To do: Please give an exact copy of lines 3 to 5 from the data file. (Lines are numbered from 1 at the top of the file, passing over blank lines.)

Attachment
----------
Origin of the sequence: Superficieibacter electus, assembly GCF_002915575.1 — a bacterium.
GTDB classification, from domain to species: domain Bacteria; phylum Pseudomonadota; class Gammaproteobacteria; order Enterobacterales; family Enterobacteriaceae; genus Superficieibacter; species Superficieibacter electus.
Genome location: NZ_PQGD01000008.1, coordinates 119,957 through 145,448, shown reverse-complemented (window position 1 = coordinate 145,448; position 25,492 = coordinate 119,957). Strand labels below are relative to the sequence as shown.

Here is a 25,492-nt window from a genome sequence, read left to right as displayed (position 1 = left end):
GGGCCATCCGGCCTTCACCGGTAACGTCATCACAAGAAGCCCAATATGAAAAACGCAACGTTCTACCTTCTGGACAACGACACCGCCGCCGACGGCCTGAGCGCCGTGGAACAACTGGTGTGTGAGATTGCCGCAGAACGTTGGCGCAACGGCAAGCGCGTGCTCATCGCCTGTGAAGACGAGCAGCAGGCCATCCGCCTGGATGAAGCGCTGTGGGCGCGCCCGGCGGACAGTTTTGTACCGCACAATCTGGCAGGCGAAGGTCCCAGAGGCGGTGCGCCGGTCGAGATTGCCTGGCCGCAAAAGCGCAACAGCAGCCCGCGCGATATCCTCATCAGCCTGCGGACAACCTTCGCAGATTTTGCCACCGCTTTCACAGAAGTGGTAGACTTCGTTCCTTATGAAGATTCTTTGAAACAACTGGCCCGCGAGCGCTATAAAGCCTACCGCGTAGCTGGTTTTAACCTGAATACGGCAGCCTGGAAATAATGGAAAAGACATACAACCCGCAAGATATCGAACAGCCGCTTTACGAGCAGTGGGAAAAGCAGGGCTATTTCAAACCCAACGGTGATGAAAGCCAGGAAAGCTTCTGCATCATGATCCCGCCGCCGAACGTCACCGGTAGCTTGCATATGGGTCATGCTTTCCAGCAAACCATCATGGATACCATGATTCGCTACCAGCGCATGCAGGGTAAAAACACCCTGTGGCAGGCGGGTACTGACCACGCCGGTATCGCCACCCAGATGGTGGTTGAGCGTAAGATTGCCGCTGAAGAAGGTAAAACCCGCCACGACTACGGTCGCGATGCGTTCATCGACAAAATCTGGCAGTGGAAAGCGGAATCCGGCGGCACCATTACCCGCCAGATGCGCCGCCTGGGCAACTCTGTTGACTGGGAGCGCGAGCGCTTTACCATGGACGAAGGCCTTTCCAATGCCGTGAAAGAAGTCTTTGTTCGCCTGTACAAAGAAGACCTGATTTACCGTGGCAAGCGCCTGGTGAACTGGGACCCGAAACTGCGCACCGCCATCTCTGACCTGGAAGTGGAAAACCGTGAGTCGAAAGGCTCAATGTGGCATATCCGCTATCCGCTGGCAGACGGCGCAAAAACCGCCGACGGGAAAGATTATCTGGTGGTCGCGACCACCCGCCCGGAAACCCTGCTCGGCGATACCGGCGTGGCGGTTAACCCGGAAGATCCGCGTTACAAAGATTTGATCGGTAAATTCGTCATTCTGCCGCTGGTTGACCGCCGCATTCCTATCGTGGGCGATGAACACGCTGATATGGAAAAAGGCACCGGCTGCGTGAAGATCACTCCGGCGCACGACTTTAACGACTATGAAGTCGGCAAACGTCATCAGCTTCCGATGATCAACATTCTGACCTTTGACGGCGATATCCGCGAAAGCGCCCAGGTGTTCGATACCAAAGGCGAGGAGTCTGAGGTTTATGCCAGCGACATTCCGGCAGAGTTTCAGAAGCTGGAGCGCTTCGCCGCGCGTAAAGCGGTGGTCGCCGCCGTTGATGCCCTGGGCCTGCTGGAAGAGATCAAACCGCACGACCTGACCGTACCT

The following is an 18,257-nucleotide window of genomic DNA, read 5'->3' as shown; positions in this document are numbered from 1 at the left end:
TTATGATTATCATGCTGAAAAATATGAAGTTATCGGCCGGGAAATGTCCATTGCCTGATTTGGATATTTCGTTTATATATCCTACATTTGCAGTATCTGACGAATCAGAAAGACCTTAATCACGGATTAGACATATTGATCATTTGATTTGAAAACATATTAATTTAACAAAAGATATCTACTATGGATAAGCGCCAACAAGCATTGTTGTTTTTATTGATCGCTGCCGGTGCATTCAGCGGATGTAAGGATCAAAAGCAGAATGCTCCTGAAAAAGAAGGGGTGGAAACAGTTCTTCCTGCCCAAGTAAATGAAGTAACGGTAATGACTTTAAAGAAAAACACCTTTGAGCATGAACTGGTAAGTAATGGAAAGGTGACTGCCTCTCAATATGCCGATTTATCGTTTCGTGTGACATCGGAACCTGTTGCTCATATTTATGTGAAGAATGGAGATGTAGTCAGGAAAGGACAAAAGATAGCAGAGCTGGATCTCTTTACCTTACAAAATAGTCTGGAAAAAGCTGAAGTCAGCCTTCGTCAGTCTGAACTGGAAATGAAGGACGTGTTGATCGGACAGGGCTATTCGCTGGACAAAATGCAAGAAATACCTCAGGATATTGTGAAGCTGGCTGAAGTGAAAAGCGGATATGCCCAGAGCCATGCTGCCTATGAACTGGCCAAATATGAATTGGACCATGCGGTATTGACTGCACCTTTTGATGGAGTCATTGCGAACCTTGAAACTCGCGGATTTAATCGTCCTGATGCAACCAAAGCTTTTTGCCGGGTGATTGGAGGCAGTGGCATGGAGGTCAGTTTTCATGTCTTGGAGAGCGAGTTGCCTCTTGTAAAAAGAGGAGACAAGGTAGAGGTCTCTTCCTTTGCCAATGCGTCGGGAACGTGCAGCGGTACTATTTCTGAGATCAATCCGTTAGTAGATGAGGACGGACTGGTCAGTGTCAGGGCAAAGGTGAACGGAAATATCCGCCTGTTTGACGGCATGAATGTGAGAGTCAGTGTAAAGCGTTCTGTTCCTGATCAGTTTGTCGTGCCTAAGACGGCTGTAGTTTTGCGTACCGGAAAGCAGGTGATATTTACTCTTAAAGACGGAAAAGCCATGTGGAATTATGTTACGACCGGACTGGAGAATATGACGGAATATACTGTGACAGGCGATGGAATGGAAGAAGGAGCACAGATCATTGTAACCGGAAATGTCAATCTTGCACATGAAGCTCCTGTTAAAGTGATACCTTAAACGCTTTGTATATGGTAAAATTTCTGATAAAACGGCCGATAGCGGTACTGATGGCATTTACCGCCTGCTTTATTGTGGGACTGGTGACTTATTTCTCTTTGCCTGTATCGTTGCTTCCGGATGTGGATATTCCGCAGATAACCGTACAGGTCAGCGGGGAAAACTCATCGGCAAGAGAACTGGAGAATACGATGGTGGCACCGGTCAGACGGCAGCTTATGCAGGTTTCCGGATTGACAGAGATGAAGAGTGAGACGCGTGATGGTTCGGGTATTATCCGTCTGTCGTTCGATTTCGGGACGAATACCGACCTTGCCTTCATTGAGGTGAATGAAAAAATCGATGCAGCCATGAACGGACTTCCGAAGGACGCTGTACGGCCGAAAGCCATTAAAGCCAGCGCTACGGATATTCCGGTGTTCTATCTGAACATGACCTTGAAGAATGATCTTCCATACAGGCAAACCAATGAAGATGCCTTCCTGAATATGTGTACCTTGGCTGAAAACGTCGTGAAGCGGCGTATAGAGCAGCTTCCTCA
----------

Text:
Genome location: NZ_PQGD01000008.1, coordinates 119,957 through 145,448, shown reverse-complemented (window position 1 = coordinate 145,448; position 25,492 = coordinate 119,957). Strand labels below are relative to the sequence as shown.

Here is a 25,492-nt window from a genome sequence, read left to right as displayed (position 1 = left end):
GGGCCATCCGGCCTTCACCGGTAACGTCATCACAAGAAGCCCAATATGAAAAACGCAACGTTCTACCTTCTGGACAACGACACCGCCGCCGACGGCCTGAGCGCCGTGGAACAACTGGTGTGTGAGATTGCCGCAGAACGTTGGCGCAACGGCAAGCGCGTGCTCATCGCCTGTGAAGACGAGCAGCAGGCCATCCGCCTGGATGAAGCGCTGTGGGCGCGCCCGGCGGACAGTTTTGTACCGCACAATCTGGCAGGCGAAGGTCCCAGAGGCGGTGCGCCGGTCGAGATTGCCTGGCCGCAAAAGCGCAACAGCAGCCCGCGCGATATCCTCATCAGCCTGCGGACAACCTTCGCAGATTTTGCCACCGCTTTCACAGAAGTGGTAGACTTCGTTCCTTATGAAGATTCTTTGAAACAACTGGCCCGCGAGCGCTATAAAGCCTACCGCGTAGCTGGTTTTAACCTGAATACGGCAGCCTGGAAATAATGGAAAAGACATACAACCCGCAAGATATCGAACAGCCGCTTTACGAGCAGTGGGAAAAGCAGGGCTATTTCAAACCCAACGGTGATGAAAGCCAGGAAAGCTTCTGCATCATGATCCCGCCGCCGAACGTCACCGGTAGCTTGCATATGGGTCATGCTTTCCAGCAAACCATCATGGATACCATGATTCGCTACCAGCGCATGCAGGGTAAAAACACCCTGTGGCAGGCGGGTACTGACCACGCCGGTATCGCCACCCAGATGGTGGTTGAGCGTAAGATTGCCGCTGAAGAAGGTAAAACCCGCCACGACTACGGTCGCGATGCGTTCATCGACAAAATCTGGCAGTGGAAAGCGGAATCCGGCGGCACCATTACCCGCCAGATGCGCCGCCTGGGCAACTCTGTTGACTGGGAGCGCGAGCGCTTTACCATGGACGAAGGCCTTTCCAATGCCGTGAAAGAAGTCTTTGTTCGCCTGTACAAAGAAGACCTGATTTACCGTGGCAAGCGCCTGGTGAACTGGGACCCGAAACTGCGCACCGCCATCTCTGACCTGGAAGTGGAAAACCGTGAGTCGAAAGGCTCAATGTGGCATATCCGCTATCCGCTGGCAGACGGCGCAAAAACCGCCGACGGGAAAGATTATCTGGTGGTCGCGACCACCCGCCCGGAAACCCTGCTCGGCGATACCGGCGTGGCGGTTAACCCGGAAGATCCGCGTTACAAAGATTTGATCGGTAAATTCGTCATTCTGCCGCTGGTTGACCGCCGCATTCCTATCGTGGGCGATGAACACGCTGATATGGAAAAAGGCACCGGCTGCGTGAAGATCACTCCGGCGCACGACTTTAACGACTATGAAGTCGGCAAACGTCATCAGCTTCCGATGATCAACATTCTGACCTTTGACGGCGATATCCGCGAAAGCGCCCAGGTGTTCGATACCAAAGGCGAGGAGTCTGAGGTTTATGCCAGCGACATTCCGGCAGAGTTTCAGAAGCTGGAGCGCTTCGCCGCGCGTAAAGCGGTGGTCGCCGCCGTTGATGCCCTGGGCCTGCTGGAAGAGATCAAACCGCACGACCTGACCGTACCT